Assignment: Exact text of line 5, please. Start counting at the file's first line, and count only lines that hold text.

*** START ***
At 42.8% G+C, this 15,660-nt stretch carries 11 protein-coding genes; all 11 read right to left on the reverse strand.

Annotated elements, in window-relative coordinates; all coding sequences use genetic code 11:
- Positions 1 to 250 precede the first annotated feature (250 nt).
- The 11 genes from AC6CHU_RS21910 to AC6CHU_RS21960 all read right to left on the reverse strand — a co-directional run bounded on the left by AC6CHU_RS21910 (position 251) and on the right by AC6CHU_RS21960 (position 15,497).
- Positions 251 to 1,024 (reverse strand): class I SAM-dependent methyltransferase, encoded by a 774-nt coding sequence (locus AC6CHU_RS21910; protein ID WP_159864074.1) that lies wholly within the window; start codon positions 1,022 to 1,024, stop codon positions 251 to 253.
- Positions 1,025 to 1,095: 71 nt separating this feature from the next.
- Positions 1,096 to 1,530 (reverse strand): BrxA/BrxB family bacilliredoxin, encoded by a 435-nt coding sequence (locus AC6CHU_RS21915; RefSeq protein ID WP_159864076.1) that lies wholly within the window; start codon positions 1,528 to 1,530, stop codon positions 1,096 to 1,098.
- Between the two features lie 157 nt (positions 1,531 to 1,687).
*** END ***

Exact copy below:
- Positions 251 to 1,024 (reverse strand): class I SAM-dependent methyltransferase, encoded by a 774-nt coding sequence (locus AC6CHU_RS21910; protein ID WP_159864074.1) that lies wholly within the window; start codon positions 1,022 to 1,024, stop codon positions 251 to 253.